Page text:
Tokkōtai pilot training, as described by Takeo Kasuga, [53] generally "consisted of incredibly strenuous training, coupled with cruel and torturous corporal punishment as a daily routine". Daikichi Irokawa, who trained at Tsuchiura Naval Air Base, recalled that he "was struck on the face so hard and frequently that [his] face was no longer recognizable". He also wrote: "I was hit so hard that I could no longer see and fell on the floor. The minute I got up, I was hit again by a club so that I would confess." This brutal "training" was justified by the idea that it would instill a "soldier's fighting spirit", but daily beatings and corporal punishment eliminated patriotism among many pilots. [54]

Irokawa Daikichi, Kamikaze Diaries: Reflections of Japanese Student Soldiers

Pilots were given a manual that detailed how they were supposed to think, prepare and attack. From this manual, pilots were told to "attain a high level of spiritual training", and to "keep [their] health in the very best condition". These instructions, among others, were meant to make pilots mentally ready to die. [52]

The tokkōtai pilot's manual also explained how a pilot may turn back if he could not locate a target, and that a pilot "should not waste [his] life lightly". One pilot, a graduate from Waseda University, who continually came back to base was shot after his ninth return. [55]

The manual was very detailed in how a pilot should attack. A pilot would dive towards his target and "aim for a point between the bridge tower and the smoke stacks". Entering a smoke stack was also said to be "effective". Pilots were told not to aim at a carrier's bridge tower but instead to target the elevators or the flight deck. For horizontal attacks, the pilot was to "aim at the middle of the vessel, slightly higher than the waterline" or to "aim at the entrance to the aircraft hangar, or the bottom of the stack" if the former was too difficult. [52]

The tokkōtai pilot's manual told pilots to never close their eyes, as this would lower the chances of hitting their targets. In the final moments before the crash, the pilot was to yell "hissatsu" (必殺) at the top of his lungs, which translates to "certain kill" or "sink without fail". [52]

In 1944–45, US military leaders invented the term "State Shinto" as part of the Shinto Directive to differentiate the Japanese state's ideology from traditional Shinto practices. As time went on, Americans claimed, Shinto was used increasingly in the promotion of nationalist sentiment. In 1890, the Imperial Rescript on Education was passed, under which students were required to ritually recite its oath to offer themselves "courageously to the state" as well as protect the Imperial family. The ultimate offering was to give up one's life. It was an honour to die for Japan and the Emperor. Axell and Kase pointed out: "The fact is that innumerable soldiers, sailors and pilots were determined to die, to become eirei, that is 'guardian spirits' of the country. . Many Japanese felt that to be enshrined at Yasukuni was a special honour because the Emperor visited the shrine to pay homage twice a year. Yasukuni is the only shrine deifying common men which the Emperor would visit to pay his respects." [46] Young Japanese people were indoctrinated from an early age with these ideals.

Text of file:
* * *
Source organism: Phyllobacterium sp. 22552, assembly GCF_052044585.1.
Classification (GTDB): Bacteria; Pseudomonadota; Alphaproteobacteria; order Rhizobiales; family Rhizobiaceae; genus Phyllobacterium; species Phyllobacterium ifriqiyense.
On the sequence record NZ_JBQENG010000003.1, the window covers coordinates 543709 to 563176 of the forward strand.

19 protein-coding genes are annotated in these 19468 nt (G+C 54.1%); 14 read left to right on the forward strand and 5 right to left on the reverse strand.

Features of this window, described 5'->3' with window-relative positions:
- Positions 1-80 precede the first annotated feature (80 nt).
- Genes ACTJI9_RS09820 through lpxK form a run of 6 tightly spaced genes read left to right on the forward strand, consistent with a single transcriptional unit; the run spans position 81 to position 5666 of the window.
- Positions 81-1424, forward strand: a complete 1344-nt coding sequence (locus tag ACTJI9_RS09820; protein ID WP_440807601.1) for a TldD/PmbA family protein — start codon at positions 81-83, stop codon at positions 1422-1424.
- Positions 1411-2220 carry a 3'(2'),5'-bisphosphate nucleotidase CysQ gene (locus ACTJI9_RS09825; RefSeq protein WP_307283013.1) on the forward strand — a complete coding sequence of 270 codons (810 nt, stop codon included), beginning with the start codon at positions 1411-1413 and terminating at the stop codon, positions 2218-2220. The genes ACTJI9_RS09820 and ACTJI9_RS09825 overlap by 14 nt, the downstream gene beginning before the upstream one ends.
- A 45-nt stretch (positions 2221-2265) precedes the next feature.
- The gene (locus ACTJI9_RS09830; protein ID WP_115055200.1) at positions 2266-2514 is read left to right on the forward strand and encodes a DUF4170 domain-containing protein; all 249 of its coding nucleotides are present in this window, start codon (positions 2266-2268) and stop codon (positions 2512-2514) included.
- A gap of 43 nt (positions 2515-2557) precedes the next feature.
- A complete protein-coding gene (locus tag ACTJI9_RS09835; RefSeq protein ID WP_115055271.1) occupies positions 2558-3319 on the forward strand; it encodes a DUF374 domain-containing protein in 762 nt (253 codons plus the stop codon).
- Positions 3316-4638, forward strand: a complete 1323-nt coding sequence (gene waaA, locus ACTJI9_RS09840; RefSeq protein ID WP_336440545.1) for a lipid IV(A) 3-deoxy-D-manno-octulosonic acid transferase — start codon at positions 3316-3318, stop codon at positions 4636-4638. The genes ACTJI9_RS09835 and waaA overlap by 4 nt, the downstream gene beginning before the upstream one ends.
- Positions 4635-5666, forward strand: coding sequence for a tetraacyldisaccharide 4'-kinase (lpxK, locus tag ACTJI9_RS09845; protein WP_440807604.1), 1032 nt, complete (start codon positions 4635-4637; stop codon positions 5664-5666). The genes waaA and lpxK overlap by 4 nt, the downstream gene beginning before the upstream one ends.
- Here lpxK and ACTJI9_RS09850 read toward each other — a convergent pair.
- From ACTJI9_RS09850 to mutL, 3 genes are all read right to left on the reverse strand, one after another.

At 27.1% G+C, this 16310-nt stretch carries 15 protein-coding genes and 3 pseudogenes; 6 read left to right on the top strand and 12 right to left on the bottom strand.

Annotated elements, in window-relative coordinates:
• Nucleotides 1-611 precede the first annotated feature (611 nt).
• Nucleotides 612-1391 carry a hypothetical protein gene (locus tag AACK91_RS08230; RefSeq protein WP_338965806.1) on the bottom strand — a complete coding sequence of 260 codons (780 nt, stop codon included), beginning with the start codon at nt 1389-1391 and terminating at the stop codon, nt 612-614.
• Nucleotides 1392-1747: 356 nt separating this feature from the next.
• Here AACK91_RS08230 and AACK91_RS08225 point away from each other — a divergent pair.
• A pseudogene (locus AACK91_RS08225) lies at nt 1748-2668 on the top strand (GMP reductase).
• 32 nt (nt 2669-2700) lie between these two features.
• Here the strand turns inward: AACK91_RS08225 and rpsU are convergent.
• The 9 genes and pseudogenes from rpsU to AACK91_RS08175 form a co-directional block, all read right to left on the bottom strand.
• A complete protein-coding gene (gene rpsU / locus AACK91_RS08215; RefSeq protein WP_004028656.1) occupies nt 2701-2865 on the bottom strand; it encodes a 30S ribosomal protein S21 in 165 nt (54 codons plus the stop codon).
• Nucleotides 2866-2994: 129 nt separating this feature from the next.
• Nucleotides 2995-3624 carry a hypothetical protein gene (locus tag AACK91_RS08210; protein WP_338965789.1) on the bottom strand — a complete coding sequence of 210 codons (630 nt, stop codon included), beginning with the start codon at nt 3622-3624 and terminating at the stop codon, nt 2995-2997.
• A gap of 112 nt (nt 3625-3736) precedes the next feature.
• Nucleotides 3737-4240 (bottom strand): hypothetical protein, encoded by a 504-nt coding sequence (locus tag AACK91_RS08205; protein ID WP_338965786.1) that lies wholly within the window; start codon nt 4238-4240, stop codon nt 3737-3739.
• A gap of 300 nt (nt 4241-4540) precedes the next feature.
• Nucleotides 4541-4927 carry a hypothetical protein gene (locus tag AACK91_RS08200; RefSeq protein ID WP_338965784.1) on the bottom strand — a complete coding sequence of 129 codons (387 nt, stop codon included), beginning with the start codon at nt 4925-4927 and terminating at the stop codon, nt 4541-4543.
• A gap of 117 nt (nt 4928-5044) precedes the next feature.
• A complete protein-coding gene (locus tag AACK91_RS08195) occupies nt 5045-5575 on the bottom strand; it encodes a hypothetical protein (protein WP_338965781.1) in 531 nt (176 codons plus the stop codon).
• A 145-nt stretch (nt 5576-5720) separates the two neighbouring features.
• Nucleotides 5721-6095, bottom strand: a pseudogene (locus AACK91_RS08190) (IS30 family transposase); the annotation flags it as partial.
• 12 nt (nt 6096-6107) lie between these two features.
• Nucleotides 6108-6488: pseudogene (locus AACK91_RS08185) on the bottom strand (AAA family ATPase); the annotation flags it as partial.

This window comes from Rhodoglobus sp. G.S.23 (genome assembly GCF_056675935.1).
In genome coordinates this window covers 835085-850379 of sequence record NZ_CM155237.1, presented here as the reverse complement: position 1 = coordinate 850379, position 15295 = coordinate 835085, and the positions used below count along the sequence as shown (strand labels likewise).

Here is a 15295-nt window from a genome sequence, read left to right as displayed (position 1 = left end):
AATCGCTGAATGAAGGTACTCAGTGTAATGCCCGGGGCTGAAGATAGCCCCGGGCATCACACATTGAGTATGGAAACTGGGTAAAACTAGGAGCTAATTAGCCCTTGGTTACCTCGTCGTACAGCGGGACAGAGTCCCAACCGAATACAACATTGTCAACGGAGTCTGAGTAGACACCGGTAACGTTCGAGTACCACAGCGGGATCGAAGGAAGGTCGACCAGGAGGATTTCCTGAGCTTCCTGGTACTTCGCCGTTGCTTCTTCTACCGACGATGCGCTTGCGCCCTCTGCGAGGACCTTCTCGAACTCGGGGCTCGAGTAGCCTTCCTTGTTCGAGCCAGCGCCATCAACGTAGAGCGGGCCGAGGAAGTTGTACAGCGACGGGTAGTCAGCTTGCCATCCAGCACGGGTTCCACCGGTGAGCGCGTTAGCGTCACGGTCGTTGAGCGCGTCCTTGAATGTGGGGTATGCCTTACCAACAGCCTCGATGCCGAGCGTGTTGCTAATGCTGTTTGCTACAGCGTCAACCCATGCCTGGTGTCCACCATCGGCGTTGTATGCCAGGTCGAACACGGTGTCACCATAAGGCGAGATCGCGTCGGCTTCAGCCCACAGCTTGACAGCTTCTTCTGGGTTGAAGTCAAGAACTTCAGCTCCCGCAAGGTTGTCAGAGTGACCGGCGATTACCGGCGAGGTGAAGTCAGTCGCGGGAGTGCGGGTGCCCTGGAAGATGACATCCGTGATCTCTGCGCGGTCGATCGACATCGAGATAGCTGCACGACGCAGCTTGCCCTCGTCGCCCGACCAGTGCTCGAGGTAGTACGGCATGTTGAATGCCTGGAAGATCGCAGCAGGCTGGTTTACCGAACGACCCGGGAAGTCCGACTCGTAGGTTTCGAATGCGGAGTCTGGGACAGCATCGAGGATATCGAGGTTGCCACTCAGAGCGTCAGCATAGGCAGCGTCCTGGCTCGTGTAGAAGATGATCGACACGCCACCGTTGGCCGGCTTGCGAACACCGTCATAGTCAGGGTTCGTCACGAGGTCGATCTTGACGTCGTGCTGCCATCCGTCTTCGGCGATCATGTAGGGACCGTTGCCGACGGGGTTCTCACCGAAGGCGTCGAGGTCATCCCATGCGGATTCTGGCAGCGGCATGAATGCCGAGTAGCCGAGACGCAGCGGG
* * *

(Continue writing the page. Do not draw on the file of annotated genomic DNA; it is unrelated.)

Following the commencement of the kamikaze tactic, newspapers and books ran advertisements, articles and stories regarding the suicide bombers to aid in recruiting and support. In October 1944, the Nippon Times quoted Lieutenant Sekio Nishina: "The spirit of the Special Attack Corps is the great spirit that runs in the blood of every Japanese . The crashing action which simultaneously kills the enemy and oneself without fail is called the Special Attack . Every Japanese is capable of becoming a member of the Special Attack Corps." [56] Publishers also played up the idea that the kamikaze were enshrined at Yasukuni and ran exaggerated stories of kamikaze bravery – there were even fairy tales for little children that promoted the kamikaze. A Foreign Office official named Toshikazu Kase said: "It was customary for GHQ [in Tokyo] to make false announcements of victory in utter disregard of facts, and for the elated and complacent public to believe them." [57]

While many stories were falsified, some were true, such as that of Kiyu Ishikawa, who saved a Japanese ship when he crashed his plane into a torpedo that an American submarine had launched. The sergeant major was posthumously promoted to second lieutenant by the emperor and was enshrined at Yasukuni. [58] Stories like these, which showed the kind of praise and honour death produced, encouraged young Japanese to volunteer for the Special Attack Corps and instilled a desire in the youth to die as a kamikaze.